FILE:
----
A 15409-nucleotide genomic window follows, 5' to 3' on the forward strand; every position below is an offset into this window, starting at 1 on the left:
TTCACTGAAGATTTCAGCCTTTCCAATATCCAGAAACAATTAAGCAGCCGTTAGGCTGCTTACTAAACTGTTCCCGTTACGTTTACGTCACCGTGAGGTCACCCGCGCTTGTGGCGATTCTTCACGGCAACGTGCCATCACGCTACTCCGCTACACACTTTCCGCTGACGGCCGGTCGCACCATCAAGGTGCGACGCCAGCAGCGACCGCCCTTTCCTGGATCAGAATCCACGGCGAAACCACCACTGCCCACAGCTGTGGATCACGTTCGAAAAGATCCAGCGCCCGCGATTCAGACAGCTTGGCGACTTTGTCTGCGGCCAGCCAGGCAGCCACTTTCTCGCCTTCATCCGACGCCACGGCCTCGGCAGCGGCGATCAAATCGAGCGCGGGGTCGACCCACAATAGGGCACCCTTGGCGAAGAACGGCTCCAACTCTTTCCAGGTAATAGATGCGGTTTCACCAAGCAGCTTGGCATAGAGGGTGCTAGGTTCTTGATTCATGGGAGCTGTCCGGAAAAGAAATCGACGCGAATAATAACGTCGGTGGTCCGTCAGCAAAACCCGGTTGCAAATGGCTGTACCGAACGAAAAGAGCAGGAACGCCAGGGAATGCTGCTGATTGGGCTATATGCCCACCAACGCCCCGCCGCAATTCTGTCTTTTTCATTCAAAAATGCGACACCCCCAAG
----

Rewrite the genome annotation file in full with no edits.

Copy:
A 15409-nucleotide genomic window follows, 5' to 3' on the forward strand; every position below is an offset into this window, starting at 1 on the left:
TTCACTGAAGATTTCAGCCTTTCCAATATCCAGAAACAATTAAGCAGCCGTTAGGCTGCTTACTAAACTGTTCCCGTTACGTTTACGTCACCGTGAGGTCACCCGCGCTTGTGGCGATTCTTCACGGCAACGTGCCATCACGCTACTCCGCTACACACTTTCCGCTGACGGCCGGTCGCACCATCAAGGTGCGACGCCAGCAGCGACCGCCCTTTCCTGGATCAGAATCCACGGCGAAACCACCACTGCCCACAGCTGTGGATCACGTTCGAAAAGATCCAGCGCCCGCGATTCAGACAGCTTGGCGACTTTGTCTGCGGCCAGCCAGGCAGCCACTTTCTCGCCTTCATCCGACGCCACGGCCTCGGCAGCGGCGATCAAATCGAGCGCGGGGTCGACCCACAATAGGGCACCCTTGGCGAAGAACGGCTCCAACTCTTTCCAGGTAATAGATGCGGTTTCACCAAGCAGCTTGGCATAGAGGGTGCTAGGTTCTTGATTCATGGGAGCTGTCCGGAAAAGAAATCGACGCGAATAATAACGTCGGTGGTCCGTCAGCAAAACCCGGTTGCAAATGGCTGTACCGAACGAAAAGAGCAGGAACGCCAGGGAATGCTGCTGATTGGGCTATATGCCCACCAACGCCCCGCCGCAATTCTGTCTTTTTCATTCAAAAATGCGACACCCCCAAG